Friday, February 11, 2011

The Omen (1976)

Starring Gregory Peck, Lee Remick, David Warner
Directed by Richard Donner
Rated R: Violence

The Story:

The last time I put on a scary movie, it was “Poltergeist”, a film that had a plot motivated by the love for a child. Here we have a plot that is motivated by fear of a child. Ambassador Robert Thorne uncovers a conspiracy and the haunting realization that his son is the Antichrist.

My Thoughts:

It is a bit difficult to accept our leads at first for not recognizing the unsettling events around them. Though as a jaded viewer I am all too aware of the genre conventions to watch out for, so I may be biassed, because the opening scenes following the growing family, really do put you off your guard. After a series of grizzly deaths, Gregory Peck and Daivd Warner travel the world on a quest for the truth about the boy, Damien. This is quite easily the best part of the movie as the tension heightens with each discovery and the frights in this part are subtle and subconscious. The exhuming of the graveyard ruin caused me to squirm in my seat more than any of the film's many graphic decapitation scenes. This makes the urgent conclusion, seem a bit meek by comparison as it involves more traditional set ups of a stretch of silence before something jumps out of the dark corner. I suppose I should be grateful such an old trope was limited and saved for the end.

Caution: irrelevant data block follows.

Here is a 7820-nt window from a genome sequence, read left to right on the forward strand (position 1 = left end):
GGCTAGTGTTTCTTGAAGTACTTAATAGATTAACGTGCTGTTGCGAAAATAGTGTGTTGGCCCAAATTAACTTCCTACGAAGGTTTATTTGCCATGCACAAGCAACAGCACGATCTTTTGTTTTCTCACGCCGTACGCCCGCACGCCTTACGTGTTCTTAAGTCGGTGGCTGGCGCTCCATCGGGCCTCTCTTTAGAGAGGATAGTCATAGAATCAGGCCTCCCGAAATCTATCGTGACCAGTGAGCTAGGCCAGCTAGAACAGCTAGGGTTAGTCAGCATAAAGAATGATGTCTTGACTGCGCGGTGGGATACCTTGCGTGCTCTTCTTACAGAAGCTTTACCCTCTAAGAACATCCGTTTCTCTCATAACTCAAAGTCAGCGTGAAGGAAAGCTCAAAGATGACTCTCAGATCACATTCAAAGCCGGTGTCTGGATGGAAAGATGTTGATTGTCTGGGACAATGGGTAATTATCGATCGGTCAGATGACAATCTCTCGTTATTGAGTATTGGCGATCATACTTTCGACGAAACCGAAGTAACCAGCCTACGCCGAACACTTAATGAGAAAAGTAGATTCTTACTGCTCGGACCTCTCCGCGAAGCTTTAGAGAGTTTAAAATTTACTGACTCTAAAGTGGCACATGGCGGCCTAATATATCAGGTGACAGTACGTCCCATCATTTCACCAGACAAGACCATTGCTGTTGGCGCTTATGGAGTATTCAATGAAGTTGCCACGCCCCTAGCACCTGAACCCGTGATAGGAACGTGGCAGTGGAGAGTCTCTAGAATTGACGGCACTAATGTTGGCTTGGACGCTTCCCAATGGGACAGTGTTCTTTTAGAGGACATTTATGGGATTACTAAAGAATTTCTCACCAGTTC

By this time Gregory Peck is a weathered veteran, and tackles this part like the pro that he is, encompassing an uncertain hero with ease even after years of playing square jawed moral compass types. 

Director Richarad Donner sets the grim atmosphere perfectly, using a series of unique shots and camera angles to convey alienation and claustrophobia to staggering effect.

Jerry Goldsmith’s score is one that really puts him through his paces. The ominous Latin chanting probably being the most memorable, but can also bend emotions by starting off with a sentimental sound only slowly introduce untuned instruments to render the scene unsettling.

It that respect its a hard film to rate because it succeeds so well at being so displeasing and uncomfortable to the audience and I base my scores on the quality of the film, I also temper that with how much I enjoyed it as a whole.

Final Score: 
4 out of 5. Chilling.

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